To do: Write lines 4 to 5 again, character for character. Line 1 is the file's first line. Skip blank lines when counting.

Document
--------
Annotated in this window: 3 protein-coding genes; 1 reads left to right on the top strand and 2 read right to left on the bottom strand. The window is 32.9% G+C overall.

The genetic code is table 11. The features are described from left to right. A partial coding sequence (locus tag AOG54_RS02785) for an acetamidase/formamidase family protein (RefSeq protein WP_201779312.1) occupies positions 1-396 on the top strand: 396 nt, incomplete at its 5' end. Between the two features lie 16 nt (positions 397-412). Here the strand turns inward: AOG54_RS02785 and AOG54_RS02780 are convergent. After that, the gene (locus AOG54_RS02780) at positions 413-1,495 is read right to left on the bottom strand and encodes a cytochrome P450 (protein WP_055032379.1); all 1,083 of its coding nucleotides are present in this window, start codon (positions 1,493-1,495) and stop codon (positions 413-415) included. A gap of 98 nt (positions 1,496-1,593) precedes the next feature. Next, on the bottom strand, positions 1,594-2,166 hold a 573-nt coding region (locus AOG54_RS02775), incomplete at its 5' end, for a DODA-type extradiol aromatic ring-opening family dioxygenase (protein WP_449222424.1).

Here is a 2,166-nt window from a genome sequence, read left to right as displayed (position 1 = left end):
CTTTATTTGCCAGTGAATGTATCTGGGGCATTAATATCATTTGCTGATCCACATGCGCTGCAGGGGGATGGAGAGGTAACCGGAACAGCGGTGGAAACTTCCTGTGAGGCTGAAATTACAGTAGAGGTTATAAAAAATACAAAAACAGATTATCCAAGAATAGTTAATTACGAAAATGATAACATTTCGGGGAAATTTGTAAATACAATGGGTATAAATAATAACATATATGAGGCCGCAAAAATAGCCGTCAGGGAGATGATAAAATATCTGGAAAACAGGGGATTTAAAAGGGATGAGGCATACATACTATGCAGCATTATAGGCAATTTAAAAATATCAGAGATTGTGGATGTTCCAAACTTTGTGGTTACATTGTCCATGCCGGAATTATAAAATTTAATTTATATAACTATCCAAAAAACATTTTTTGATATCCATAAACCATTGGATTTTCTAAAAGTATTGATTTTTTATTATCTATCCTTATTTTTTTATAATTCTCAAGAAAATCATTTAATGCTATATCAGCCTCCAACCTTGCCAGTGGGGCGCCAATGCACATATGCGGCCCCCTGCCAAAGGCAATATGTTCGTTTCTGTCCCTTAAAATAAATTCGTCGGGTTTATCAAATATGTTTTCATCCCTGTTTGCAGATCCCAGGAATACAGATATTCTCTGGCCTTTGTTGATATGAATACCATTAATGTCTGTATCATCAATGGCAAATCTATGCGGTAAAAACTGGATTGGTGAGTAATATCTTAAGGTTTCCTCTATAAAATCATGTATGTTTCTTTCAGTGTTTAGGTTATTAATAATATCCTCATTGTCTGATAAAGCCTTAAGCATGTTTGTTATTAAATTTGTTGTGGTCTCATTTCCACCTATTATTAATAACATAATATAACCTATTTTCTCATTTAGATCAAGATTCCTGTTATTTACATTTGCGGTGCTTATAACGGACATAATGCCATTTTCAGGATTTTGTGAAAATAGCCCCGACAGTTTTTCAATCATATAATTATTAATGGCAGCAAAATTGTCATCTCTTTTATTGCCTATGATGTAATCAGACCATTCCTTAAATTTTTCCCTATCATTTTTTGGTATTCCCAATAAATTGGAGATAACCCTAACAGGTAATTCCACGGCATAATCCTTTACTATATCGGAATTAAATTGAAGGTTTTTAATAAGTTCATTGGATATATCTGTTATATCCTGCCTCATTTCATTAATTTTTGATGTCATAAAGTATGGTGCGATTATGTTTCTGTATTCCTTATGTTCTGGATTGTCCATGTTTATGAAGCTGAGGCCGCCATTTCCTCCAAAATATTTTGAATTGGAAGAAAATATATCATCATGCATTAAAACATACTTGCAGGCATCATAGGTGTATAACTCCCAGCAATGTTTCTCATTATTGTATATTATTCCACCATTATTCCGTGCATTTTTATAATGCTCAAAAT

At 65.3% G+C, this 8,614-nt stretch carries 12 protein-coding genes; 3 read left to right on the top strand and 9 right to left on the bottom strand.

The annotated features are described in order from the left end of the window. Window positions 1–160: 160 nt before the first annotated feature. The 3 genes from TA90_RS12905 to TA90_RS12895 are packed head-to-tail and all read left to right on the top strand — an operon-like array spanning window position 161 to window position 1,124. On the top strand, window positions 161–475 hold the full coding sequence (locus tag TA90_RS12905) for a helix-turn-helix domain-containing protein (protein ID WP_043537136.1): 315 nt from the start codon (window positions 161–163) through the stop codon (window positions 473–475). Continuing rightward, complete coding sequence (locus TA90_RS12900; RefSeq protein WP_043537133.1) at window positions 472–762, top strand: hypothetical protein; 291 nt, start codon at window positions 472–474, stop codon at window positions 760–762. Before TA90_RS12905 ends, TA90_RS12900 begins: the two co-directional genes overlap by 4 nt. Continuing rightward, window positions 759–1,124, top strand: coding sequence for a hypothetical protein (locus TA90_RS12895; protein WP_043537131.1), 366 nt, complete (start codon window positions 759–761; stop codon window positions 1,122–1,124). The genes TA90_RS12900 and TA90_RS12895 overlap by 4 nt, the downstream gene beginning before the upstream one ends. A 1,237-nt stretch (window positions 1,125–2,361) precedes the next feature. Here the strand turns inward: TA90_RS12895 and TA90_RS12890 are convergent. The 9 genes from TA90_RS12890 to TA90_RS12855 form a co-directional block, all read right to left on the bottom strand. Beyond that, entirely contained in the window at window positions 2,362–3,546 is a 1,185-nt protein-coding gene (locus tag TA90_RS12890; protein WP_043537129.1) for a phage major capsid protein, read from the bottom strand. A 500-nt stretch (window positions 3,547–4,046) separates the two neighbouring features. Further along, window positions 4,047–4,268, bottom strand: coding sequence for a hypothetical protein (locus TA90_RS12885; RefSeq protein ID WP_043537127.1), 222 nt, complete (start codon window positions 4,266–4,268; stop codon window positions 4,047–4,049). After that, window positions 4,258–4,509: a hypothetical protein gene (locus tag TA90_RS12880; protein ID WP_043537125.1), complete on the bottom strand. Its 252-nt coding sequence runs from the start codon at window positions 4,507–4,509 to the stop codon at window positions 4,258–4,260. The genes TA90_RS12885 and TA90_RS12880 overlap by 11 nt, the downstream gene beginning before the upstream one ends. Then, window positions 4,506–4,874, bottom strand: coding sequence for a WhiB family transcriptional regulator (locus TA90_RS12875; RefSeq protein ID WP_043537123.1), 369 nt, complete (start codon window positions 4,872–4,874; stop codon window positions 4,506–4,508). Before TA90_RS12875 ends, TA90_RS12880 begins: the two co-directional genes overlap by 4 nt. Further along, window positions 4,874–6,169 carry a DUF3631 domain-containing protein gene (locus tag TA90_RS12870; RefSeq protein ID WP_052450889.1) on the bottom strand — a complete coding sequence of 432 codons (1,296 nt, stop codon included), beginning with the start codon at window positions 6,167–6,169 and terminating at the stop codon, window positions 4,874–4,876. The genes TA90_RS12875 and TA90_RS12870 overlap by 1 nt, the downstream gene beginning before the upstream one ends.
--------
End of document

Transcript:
CTTTATTTGCCAGTGAATGTATCTGGGGCATTAATATCATTTGCTGATCCACATGCGCTGCAGGGGGATGGAGAGGTAACCGGAACAGCGGTGGAAACTTCCTGTGAGGCTGAAATTACAGTAGAGGTTATAAAAAATACAAAAACAGATTATCCAAGAATAGTTAATTACGAAAATGATAACATTTCGGGGAAATTTGTAAATACAATGGGTATAAATAATAACATATATGAGGCCGCAAAAATAGCCGTCAGGGAGATGATAAAATATCTGGAAAACAGGGGATTTAAAAGGGATGAGGCATACATACTATGCAGCATTATAGGCAATTTAAAAATATCAGAGATTGTGGATGTTCCAAACTTTGTGGTTACATTGTCCATGCCGGAATTATAAAATTTAATTTATATAACTATCCAAAAAACATTTTTTGATATCCATAAACCATTGGATTTTCTAAAAGTATTGATTTTTTATTATCTATCCTTATTTTTTTATAATTCTCAAGAAAATCATTTAATGCTATATCAGCCTCCAACCTTGCCAGTGGGGCGCCAATGCACATATGCGGCCCCCTGCCAAAGGCAATATGTTCGTTTCTGTCCCTTAAAATAAATTCGTCGGGTTTATCAAATATGTTTTCATCCCTGTTTGCAGATCCCAGGAATACAGATATTCTCTGGCCTTTGTTGATATGAATACCATTAATGTCTGTATCATCAATGGCAAATCTATGCGGTAAAAACTGGATTGGTGAGTAATATCTTAAGGTTTCCTCTATAAAATCATGTATGTTTCTTTCAGTGTTTAGGTTATTAATAATATCCTCATTGTCTGATAAAGCCTTAAGCATGTTTGTTATTAAATTTGTTGTGGTCTCATTTCCACCTATTATTAATAACATAATATAACCTATTTTCTCATTTAGATCAAGATTCCTGTTATTTACATTTGCGGTGCTTATAACGGACATAATGCCATTTTCAGGATTTTGTGAAAATAGCCCCGACAGTTTTTCAATCATATAATTATTAATGGCAGCAAAATTGTCATCTCTTTTATTGCCTATGATGTAATCAGACCATTCCTTAAATTTTTCCCTATCATTTTTTGGTATTCCCAATAAATTGGAGATAACCCTAACAGGTAATTCCACGGCATAATCCTTTACTATATCGGAATTAAATTGAAGGTTTTTAATAAGTTCATTGGATATATCTGTTATATCCTGCCTCATTTCATTAATTTTTGATGTCATAAAGTATGGTGCGATTATGTTTCTGTATTCCTTATGTTCTGGATTGTCCATGTTTATGAAGCTGAGGCCGCCATTTCCTCCAAAATATTTTGAATTGGAAGAAAATATATCATCATGCATTAAAACATACTTGCAGGCATCATAGGTGTATAACTCCCAGCAATGTTTCTCATTATTGTATATTATTCCACCATTATTCCGTGCATTTTTATAATGCTCAAAAT

At 65.3% G+C, this 8,614-nt stretch carries 12 protein-coding genes; 3 read left to right on the top strand and 9 right to left on the bottom strand.